The new changes are not retrospective so you can rest assured that any entitlement to additional pension payments you’ve built up through SERPS or S2P arrangements will remain unaffected. However people retiring between now and 2017 will be stuck with the current lower state pension payment, even if they defer retirement until after the April 2017 deadline.
For more information or to clarify your own pension position, please call us on: 01926 651122 or email: firstname.lastname@example.org
Just a little reminder that the annual ISA deadline is 5th April 2013. The current ISA limits are:
· £11,280 in a Stocks and Shares ISA (up to £22,560 per couple)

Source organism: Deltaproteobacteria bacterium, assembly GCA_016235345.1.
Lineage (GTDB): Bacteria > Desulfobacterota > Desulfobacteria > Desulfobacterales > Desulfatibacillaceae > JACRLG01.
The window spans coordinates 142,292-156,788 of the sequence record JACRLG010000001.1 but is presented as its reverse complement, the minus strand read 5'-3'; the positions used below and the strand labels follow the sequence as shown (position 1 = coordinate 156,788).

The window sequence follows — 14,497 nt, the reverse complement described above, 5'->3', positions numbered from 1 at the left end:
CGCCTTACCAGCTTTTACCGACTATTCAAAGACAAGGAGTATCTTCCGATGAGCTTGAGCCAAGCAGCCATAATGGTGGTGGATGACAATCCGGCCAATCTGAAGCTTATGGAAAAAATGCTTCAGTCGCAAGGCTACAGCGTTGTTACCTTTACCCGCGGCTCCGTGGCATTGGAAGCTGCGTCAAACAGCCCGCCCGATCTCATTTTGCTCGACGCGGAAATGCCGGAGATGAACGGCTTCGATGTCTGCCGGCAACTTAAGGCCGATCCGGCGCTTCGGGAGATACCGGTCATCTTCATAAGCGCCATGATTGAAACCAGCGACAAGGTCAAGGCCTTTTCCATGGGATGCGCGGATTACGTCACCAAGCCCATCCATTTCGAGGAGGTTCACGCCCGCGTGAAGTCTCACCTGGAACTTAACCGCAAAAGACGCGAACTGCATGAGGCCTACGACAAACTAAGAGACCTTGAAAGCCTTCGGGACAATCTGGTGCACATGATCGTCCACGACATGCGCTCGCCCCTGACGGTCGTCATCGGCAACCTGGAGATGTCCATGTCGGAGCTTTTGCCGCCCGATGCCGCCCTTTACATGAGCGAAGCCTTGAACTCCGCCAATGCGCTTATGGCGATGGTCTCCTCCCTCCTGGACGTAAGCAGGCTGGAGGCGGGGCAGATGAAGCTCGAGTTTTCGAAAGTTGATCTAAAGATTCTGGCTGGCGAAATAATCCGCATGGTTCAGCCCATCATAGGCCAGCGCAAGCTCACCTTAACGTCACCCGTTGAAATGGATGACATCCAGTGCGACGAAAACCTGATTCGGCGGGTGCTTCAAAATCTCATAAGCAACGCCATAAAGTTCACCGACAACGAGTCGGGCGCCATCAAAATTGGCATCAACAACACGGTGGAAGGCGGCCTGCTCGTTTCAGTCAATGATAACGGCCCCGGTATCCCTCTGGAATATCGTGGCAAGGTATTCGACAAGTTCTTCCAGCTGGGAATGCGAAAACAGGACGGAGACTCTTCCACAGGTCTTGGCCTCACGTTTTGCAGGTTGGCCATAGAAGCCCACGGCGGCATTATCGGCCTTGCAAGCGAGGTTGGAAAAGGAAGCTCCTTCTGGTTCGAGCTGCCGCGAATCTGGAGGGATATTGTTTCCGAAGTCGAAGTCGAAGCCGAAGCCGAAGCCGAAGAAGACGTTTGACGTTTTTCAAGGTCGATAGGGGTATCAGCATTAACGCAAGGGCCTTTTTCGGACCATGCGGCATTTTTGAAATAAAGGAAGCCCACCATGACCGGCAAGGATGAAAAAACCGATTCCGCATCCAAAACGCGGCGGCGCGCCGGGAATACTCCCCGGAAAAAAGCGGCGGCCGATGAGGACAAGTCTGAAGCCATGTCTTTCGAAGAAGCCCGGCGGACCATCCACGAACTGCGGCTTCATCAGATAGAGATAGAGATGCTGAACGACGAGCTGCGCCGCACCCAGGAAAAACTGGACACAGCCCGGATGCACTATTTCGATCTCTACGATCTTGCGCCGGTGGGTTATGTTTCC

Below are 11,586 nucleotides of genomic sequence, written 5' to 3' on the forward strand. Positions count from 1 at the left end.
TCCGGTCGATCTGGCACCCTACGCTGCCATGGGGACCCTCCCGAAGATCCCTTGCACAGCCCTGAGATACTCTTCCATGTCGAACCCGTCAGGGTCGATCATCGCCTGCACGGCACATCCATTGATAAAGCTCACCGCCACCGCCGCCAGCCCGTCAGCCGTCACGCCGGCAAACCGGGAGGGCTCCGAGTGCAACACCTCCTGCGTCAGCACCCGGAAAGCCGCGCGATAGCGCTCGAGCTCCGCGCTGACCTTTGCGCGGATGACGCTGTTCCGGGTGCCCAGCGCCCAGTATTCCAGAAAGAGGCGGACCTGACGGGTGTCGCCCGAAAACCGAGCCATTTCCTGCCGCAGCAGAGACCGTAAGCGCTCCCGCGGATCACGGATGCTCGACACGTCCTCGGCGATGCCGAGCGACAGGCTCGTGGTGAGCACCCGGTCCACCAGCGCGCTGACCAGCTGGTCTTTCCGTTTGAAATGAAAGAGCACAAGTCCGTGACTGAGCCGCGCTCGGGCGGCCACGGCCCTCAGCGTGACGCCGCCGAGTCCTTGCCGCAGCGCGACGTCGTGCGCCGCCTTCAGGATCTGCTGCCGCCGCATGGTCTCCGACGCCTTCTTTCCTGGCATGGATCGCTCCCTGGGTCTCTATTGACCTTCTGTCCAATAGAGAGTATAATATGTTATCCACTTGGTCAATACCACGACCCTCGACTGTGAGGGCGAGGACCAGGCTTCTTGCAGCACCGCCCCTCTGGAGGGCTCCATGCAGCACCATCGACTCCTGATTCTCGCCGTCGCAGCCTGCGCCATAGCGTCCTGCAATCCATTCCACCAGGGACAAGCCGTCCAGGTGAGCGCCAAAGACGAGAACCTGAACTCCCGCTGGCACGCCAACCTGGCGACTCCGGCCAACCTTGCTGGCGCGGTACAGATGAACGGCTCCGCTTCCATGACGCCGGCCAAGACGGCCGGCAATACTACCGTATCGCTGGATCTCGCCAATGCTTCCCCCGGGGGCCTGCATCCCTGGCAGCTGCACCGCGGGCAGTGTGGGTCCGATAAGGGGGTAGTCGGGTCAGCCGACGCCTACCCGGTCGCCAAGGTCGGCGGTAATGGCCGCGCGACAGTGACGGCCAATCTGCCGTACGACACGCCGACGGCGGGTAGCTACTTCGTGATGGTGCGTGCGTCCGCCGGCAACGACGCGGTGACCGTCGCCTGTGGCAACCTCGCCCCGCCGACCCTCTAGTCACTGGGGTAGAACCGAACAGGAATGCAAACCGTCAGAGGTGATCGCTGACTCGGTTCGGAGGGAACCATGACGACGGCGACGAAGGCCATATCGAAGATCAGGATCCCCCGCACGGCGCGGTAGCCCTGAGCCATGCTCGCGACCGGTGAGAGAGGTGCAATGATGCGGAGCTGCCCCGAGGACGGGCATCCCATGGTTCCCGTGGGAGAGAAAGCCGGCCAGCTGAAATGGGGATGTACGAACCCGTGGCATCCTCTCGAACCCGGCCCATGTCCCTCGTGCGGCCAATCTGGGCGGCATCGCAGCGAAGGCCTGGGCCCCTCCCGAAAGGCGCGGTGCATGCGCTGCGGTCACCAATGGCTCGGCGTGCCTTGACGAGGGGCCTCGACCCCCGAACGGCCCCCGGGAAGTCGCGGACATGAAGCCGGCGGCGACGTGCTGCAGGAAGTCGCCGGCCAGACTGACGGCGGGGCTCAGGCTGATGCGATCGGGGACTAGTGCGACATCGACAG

· £5,640 in a Cash ISA with the balance in a Stocks and Shares ISA
These amounts are completely tax free but once the deadline passes you lose the year’s allowance for ever. For more information click on Your Annual ISA Allowance – Use It or Lose It. *
And don’t forget your children’s tax free allowance too. You can invest up to £3,600 per tax year into a Junior ISA on your child’s behalf. Click on Junior ISAs * for more information.
*Links amended in 2014 to reflect new ISA limits